Acadian Monitoring Services receives UL 2050 designation

Thursday, July 9, 2009

LAFAYETTE, La.—Acadian Monitoring Services, based here, announced June 11 it had received the highest designation for central station monitoring from Underwriters Laboratories. The 2050 National Industrial Security System Monitoring certificate specifies Acadian meets the standards required to monitor facilities operated by government contractors and integrators who are engaged in security system installations for which a National Industrial Security System certificate has been issued by the Department of Homeland Security or Secret Service.

There are over 3,000 UL listed central stations in the United States, and of those 3,000 only nine have chosen to undergo 2050 certification.

According to Acadian operations manager Nick Bearb, UL 2050 designation speaks loudly to Acadian’s current and future customers. “We wanted our dealers to know, and everyone that we do business with, and everyone that we will possibly do business with in the future, that we will put every tool in the shed, so to speak, that we can in order to give them the ability to do business as they need without working with their hands tied behind their backs,” Bearb said. “If they want to go after government contracts, I didn’t want our central station to be somewhat of a limiter to their ability to perform.”

The certification process started over a year ago when training, documentation and infrastructure upgrades were carried out. These upgrades were followed by a six-hour audit by a certified UL inspector. According to UL section manager for alarm certificate service Peter Tallman, who created UL 2050, the certification displays a whole new level of service available from Acadian. “When we issue a certificate in this National Industrial Security Systems category … it is, in effect, a declaration saying ‘We looked at the monitoring station, it meets the requirements, the staff knows what they’re doing, and we’re maintaining it, and we’re checking all that stuff,’” Tallman said.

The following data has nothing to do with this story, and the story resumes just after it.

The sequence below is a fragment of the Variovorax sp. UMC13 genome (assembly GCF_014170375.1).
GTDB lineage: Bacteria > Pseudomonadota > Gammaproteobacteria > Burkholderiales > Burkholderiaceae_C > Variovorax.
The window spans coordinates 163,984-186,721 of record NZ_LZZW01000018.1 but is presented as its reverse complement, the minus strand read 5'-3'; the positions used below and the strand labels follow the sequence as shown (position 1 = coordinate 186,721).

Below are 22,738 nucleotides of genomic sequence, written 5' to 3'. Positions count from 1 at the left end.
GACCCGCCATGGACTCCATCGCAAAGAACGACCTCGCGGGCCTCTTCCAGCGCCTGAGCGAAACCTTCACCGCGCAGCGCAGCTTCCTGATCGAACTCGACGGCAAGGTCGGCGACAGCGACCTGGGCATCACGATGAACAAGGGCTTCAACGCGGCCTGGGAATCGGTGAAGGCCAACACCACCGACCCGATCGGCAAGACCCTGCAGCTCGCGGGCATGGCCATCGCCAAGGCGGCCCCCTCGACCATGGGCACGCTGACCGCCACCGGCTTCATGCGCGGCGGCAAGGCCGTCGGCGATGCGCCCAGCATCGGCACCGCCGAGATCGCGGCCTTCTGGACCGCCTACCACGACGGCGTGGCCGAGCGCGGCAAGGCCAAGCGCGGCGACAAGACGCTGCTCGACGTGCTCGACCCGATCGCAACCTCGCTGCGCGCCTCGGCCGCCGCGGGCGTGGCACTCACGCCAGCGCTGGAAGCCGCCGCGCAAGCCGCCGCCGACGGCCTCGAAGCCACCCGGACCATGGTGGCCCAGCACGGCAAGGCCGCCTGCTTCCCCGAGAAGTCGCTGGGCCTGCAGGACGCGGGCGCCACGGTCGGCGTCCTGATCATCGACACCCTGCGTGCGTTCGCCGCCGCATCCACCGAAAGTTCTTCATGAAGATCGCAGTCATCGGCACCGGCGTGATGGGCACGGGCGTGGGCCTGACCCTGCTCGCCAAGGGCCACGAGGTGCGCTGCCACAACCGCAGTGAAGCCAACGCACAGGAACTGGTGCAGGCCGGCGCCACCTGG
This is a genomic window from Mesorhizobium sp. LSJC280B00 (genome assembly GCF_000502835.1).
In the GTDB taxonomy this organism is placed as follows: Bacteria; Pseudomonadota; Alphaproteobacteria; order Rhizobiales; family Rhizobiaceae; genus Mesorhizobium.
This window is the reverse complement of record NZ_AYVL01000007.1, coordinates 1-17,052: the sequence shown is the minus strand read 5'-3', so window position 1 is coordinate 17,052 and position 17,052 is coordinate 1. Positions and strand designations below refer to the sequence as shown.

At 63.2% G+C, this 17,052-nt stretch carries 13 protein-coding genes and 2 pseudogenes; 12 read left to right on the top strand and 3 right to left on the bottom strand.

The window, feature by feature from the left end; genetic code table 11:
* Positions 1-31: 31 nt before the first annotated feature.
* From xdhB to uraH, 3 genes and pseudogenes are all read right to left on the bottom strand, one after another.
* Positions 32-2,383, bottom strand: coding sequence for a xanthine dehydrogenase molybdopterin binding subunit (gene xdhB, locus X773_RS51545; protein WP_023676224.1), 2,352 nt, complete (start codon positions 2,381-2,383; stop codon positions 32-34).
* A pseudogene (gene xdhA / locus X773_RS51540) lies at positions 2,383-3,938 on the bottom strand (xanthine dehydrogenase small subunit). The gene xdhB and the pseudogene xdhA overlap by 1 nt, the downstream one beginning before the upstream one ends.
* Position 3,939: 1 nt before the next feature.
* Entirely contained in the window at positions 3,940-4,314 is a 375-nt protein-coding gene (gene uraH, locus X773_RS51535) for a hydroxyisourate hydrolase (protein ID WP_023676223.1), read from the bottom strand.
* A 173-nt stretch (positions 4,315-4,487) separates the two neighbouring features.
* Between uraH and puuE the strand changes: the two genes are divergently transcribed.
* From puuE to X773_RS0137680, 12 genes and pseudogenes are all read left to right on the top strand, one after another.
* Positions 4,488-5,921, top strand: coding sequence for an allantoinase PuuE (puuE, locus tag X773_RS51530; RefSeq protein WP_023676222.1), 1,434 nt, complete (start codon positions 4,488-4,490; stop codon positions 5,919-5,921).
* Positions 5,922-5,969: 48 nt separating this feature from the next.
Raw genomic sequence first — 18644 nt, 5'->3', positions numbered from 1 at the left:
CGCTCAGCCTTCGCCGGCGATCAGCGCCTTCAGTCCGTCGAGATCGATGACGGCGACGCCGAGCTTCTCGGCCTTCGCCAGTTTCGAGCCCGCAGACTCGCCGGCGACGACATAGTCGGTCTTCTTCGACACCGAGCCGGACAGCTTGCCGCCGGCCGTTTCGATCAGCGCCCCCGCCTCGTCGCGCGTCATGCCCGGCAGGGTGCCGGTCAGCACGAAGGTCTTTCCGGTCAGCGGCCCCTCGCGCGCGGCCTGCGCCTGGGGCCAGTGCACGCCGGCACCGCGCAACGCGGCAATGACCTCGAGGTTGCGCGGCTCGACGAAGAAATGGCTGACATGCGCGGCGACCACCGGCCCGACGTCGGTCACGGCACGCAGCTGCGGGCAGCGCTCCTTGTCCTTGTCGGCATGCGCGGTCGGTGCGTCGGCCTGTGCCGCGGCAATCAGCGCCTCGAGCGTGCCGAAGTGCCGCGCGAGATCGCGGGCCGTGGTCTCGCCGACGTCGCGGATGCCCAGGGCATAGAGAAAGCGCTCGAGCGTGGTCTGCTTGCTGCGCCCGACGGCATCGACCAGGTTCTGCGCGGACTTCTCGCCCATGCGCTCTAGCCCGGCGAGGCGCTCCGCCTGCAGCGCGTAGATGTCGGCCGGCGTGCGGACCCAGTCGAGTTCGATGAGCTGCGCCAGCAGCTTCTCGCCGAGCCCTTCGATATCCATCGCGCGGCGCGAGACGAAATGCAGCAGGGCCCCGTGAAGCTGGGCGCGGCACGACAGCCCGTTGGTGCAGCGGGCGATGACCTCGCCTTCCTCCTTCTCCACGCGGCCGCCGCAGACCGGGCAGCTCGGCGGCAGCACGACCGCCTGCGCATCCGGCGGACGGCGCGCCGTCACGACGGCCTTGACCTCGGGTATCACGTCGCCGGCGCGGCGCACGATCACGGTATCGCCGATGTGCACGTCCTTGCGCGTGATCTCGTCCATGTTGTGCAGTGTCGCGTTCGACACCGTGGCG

Tallman pointed out that with advances in signal transmission, today’s monitoring centers need not be near the location they’re monitoring. “The monitoring station could be hundreds, or thousands of miles away and still do the monitoring. Well, the problem we faced was how do we qualify for this service company in Bath, Maine, say, this monitoring station that is in San Diego? So we had to introduce a category to establish a qualification means for these distant monitoring locations … [Seeking UL 2050 designation] was really a choice for Acadian to demonstrate they have the knowledge to do this, that they have the ability to process signals, and thus, the service company in Dead Lizard, Arizona, sending signals to them doesn’t need to verify all the details of their operators’ skills, because they’ve demonstrated that through this.”